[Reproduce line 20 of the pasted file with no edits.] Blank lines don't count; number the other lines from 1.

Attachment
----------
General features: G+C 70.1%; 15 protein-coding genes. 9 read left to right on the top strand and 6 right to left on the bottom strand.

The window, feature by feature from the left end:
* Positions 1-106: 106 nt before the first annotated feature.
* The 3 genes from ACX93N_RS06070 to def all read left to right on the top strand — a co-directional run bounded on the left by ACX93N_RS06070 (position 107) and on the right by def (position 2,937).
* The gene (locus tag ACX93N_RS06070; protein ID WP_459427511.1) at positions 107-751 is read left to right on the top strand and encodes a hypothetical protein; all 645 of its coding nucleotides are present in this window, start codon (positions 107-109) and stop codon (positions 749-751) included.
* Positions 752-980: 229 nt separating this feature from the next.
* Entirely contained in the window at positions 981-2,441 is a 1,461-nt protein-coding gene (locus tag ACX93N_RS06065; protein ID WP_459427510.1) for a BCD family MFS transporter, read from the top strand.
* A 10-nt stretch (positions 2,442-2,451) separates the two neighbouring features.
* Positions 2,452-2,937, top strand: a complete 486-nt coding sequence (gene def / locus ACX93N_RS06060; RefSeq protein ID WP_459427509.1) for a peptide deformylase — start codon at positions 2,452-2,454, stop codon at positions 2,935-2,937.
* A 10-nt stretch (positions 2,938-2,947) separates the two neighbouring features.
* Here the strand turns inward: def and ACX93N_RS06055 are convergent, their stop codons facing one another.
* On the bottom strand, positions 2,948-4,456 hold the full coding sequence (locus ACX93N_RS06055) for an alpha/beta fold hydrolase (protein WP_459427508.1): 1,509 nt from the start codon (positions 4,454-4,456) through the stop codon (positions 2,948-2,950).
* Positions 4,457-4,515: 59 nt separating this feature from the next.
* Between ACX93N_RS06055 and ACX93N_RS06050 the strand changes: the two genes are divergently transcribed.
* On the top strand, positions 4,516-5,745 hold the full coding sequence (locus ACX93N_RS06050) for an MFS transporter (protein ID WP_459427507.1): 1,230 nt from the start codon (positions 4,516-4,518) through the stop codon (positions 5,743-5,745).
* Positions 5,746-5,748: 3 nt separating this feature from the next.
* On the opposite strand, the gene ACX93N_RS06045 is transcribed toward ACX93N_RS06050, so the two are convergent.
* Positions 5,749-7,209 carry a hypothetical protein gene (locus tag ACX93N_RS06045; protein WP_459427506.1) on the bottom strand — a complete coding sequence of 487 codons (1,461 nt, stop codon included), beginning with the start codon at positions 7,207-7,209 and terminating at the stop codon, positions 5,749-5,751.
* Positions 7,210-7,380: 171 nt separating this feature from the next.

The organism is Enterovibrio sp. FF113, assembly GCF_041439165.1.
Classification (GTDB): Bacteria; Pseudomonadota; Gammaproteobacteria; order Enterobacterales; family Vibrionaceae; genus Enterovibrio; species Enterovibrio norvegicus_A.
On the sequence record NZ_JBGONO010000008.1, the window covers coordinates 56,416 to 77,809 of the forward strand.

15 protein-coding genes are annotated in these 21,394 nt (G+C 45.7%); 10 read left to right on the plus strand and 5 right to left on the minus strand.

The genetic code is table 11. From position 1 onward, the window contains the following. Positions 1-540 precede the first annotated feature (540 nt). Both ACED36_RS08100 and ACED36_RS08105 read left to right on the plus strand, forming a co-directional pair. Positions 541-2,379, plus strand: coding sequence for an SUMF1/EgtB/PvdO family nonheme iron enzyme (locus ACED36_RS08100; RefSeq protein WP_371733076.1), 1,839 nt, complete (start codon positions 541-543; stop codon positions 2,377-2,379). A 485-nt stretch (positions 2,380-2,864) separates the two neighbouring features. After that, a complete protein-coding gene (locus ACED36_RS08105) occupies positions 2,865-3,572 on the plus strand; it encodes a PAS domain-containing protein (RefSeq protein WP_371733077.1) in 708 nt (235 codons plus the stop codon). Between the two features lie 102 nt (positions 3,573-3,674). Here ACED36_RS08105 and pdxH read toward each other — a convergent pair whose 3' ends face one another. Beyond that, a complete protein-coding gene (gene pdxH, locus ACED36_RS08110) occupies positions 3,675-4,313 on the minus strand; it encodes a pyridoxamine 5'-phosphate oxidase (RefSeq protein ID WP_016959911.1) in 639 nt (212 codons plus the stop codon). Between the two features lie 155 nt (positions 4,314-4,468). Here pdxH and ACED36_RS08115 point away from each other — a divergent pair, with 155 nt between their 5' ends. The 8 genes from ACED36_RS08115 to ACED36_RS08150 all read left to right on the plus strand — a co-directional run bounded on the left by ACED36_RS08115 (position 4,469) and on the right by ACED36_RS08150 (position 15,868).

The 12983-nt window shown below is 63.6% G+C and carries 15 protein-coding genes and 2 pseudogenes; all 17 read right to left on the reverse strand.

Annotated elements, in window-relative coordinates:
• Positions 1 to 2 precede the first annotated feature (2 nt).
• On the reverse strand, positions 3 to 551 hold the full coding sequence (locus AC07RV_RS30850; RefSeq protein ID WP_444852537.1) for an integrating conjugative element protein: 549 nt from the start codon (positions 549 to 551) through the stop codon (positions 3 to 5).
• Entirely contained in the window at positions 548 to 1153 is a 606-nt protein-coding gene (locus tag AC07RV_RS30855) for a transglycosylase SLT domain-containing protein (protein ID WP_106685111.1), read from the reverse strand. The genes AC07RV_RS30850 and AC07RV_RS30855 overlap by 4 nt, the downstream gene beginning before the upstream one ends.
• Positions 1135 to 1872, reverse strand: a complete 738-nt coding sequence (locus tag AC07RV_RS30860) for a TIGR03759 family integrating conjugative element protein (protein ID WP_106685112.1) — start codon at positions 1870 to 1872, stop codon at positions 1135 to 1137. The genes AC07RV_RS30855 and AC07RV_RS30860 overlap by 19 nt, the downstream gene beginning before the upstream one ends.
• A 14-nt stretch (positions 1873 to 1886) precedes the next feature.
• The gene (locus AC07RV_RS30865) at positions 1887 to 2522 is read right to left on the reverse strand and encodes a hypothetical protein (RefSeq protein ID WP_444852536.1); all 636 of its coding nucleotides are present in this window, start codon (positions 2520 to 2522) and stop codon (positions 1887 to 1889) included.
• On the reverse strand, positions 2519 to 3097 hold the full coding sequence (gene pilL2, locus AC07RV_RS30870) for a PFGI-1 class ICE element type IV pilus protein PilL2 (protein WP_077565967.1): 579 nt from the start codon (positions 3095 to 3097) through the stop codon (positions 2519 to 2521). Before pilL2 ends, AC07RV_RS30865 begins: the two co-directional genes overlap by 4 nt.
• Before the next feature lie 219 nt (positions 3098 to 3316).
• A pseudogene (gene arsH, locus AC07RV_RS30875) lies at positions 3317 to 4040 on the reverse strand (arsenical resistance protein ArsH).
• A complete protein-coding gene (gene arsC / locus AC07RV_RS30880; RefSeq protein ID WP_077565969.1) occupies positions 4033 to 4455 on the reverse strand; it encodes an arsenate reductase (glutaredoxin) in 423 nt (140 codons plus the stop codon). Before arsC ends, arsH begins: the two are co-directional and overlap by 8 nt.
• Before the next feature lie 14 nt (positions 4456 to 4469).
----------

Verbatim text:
The organism is Enterovibrio sp. FF113, assembly GCF_041439165.1.